Stations in Berlin, the railway capitalskip: Stations in Berlin, the railway capital
Potsdamer, Anhalter, Görlitzer, Frankfurter, Schlesischer, Stettiner, Hamburger and Lehrter Bahnhof were the names of the long-distance railway stations in Berlin in the 19th century. They were the starting point and end point of the long-distance lines owned by private railway companies, and laid the foundation stone for Berlin's development as the country's railway capital. As was also the case in other big cities in Europe, stations were located outside the city, where there was space and relatively cheap land available. When the first line from Potsdam to Berlin opened in 1838, the city had no less than 300,000 residents.
The Prussian capital of Berlin never had a central station. Instead, there were ten long-distance radial lines leading into the city, each ending in a terminus station. The stations were gradually linked to each other by means of a "Circle Line" that circled the city and was used primarily for freight traffic, as it did not yet offer a convenient means of transfer for the growing number of travellers. Berlin pulled off a tremendous feat with the construction of the four-track "Stadtbahn" (City Railway) in 1882. Berlin was now the only city in the world with a modern urban traffic system that also linked up the most important long-distance stations with each other.
After the Second World War, and the building of the Berlin Wall in 1961, what had previously been the railway capital lost its importance. As part of its so-called "free from intervention" measures, the East German government built an outer circle line to divert rail traffic around West Berlin. In West Berlin itself, the Reichsbahn closed down long-distance lines and long-distance passenger stations, including the Lehrter Bahnhof. Only after the fall of the Berlin Wall and reunification did the Berlin stations regain their importance: the rail infrastructure had to be brought up to date, lines had to be refurbished and electrified, and more importantly, a new concept had to be developed for both long-distance and local rail services.
With the construction of the North-South line and a new central station close to the former Lehrter Bahnhof, Berlin will be the only city in Europe that has a crossing station for high speed, local and rapid transit traffic. Travellers will soon have a comfortable and convenient way of getting to the centre of Berlin and will be able to go anywhere in Europe by train, without the inconvenience of long transfer journeys.
Frankfurter – Niederschlesisch-Märkischer - Schlesischer – Ostbahnhof – Hauptbahnhof – Ostbahnhof
The name changes that today’s Berlin Ostbahnhof has gone through mark significant dates of railway history, which also traces the city's economic and political history. The third oldest station in Berlin, which was originally intended to be the terminal of the Frankfurt/Oder – Berlin line, over the years, has gradually moved into the centre of Berlin's traffic. With the construction of the city's “Stadtbahn” system, the station that has changed its name several times has become the first major through station in Berlin - and even today it is one of the city’s most important traffic hubs.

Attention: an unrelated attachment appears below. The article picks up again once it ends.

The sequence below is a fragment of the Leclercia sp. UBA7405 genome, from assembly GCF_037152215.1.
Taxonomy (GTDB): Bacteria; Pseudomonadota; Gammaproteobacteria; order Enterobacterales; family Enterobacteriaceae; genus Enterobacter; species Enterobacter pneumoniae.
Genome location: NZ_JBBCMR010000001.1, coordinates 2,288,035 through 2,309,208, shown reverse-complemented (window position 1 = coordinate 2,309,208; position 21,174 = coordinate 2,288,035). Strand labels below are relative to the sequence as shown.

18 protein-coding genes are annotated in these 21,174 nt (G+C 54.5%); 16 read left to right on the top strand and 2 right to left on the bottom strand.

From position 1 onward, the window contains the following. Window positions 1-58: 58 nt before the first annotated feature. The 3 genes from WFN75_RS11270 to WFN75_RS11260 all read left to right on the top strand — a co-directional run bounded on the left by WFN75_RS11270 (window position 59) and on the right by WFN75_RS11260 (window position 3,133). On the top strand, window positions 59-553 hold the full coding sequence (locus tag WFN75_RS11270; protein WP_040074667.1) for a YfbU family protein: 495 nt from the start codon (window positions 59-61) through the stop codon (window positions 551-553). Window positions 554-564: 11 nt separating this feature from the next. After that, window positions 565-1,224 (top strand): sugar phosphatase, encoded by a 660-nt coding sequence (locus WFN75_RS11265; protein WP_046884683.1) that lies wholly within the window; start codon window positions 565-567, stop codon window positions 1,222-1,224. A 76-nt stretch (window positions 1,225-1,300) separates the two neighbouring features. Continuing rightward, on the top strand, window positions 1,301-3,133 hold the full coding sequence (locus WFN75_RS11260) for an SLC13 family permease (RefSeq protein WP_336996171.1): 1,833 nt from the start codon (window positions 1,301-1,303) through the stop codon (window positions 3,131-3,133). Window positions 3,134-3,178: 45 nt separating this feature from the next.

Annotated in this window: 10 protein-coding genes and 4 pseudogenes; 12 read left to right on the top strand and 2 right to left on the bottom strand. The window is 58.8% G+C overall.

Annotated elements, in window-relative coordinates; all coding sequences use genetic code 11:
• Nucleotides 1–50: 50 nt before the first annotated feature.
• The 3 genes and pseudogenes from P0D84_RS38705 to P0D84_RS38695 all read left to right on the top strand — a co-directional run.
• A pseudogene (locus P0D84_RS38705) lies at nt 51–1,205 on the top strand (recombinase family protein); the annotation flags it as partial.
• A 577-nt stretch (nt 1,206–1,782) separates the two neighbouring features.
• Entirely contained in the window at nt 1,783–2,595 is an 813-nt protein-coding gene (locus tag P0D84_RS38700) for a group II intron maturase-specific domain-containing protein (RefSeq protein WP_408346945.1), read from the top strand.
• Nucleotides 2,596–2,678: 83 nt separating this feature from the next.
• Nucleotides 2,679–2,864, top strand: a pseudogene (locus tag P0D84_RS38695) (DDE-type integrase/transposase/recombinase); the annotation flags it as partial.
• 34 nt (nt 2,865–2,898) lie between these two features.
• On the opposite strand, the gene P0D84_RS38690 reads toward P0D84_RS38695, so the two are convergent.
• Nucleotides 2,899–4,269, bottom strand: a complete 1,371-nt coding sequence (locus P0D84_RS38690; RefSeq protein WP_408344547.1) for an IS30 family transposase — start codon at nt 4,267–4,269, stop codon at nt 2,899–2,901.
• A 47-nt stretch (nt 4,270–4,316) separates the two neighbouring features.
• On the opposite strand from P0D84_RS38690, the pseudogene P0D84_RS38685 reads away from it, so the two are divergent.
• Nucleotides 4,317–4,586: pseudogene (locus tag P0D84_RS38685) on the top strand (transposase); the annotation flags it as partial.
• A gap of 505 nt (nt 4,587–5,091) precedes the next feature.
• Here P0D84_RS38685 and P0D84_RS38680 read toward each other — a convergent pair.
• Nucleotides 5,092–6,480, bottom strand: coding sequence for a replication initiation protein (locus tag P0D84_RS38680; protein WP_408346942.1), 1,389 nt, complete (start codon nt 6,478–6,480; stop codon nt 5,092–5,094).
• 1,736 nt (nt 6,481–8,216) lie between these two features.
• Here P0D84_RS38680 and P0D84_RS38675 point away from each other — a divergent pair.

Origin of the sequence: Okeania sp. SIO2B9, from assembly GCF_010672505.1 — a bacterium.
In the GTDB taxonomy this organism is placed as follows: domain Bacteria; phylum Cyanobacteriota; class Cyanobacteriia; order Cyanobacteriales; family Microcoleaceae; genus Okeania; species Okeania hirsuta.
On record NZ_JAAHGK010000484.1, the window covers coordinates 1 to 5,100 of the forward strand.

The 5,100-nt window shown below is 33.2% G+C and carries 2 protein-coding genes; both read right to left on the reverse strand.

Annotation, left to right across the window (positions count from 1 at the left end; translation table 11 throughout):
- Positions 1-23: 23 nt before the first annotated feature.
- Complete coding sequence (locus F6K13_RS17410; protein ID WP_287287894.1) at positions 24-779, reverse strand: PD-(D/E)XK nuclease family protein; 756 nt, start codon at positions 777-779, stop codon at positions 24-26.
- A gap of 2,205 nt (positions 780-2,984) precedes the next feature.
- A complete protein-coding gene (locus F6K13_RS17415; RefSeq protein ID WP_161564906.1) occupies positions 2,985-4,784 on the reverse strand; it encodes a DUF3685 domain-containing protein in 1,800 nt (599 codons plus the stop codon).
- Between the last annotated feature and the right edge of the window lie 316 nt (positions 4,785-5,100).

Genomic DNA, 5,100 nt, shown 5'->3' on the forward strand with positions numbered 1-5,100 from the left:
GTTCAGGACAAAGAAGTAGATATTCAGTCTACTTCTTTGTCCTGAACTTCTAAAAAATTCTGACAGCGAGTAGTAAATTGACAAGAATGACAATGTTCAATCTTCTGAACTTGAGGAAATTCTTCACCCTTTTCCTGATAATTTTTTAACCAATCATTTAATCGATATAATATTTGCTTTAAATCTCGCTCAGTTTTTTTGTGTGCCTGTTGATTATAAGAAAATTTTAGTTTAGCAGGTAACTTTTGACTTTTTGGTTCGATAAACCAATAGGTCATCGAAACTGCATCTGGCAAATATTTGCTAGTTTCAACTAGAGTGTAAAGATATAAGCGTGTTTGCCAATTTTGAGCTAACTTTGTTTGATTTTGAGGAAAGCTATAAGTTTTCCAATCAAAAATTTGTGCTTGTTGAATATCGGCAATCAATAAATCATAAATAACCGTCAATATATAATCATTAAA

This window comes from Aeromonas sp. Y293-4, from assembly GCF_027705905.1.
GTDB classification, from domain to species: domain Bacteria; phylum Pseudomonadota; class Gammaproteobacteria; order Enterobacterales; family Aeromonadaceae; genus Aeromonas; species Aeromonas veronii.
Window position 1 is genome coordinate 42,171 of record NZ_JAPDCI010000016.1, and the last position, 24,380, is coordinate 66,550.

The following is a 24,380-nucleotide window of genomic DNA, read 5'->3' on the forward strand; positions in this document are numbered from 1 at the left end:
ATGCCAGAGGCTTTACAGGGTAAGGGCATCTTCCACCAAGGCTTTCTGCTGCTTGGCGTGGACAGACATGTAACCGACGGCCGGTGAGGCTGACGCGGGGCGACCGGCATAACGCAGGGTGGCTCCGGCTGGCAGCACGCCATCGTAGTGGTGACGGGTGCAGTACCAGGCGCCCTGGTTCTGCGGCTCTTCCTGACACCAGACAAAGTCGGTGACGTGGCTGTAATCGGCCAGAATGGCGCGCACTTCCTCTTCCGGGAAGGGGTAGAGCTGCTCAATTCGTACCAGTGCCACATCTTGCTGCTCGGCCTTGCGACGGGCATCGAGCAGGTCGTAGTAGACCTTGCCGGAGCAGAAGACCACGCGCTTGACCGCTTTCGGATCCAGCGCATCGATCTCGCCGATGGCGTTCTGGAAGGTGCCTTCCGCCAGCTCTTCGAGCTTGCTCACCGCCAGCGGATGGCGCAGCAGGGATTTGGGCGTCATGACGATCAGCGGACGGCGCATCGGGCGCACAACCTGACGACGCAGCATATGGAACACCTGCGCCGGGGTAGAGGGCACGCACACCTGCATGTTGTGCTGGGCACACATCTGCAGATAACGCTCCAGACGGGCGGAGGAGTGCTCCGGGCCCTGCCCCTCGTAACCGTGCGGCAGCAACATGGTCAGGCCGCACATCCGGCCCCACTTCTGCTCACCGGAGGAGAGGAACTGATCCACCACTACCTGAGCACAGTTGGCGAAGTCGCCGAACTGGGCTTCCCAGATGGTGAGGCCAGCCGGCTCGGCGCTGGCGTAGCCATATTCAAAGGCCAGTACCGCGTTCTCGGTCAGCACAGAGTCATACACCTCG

After the Berlin-Frankfurter Eisenbahn-Gesellschaft had received its operating licence in March 1840 and construction of the line from Berlin to Frankfurt had begun, the construction of the station got underway in September 1841. A year later, the Berlin-Frankfurter railway and its facilities were officially opened. When the Berlin-Frankfurter Eisenbahn-Gesellschaft merged with the Niederschlesisch-Märkische Eisenbahn-Gesellschaft in 1844, the first of a long series of name changes was made: Frankfurter Bahnhof, as the station was called, became the Niederschlesisch-Märkischer Bahnhof.
As a hub to the East, the station soon reached the limits of its capacity. The terminus station was changed into a through station with additional tracks for local and suburban traffic and also the provision of long-distance trains to the East. The station was completely remodelled. It was opened again for traffic in two stages. In July 1880, trains were able to pass through the old hall, and almost two years later in May 1882, the “Stadtbahn” was opened to traffic. Another important renaming took place between the two openings: on 15 October 1881, the Niederschlesisch-Märkischer Bahnhof was renamed Schlesischer Bahnhof and remained, with no major structural changes, virtually unchanged from 1880/82 until the start of the Second World War.
Parts of the passenger building and the hall roofs were subsequently destroyed in the war. When it was over, the Soviet army initiated the restoration of the station and organised the start of its reconstruction. Since the 1951 summer timetable, trains have stopped at the Ostbahnhof instead of at the Schlesischer Bahnhof.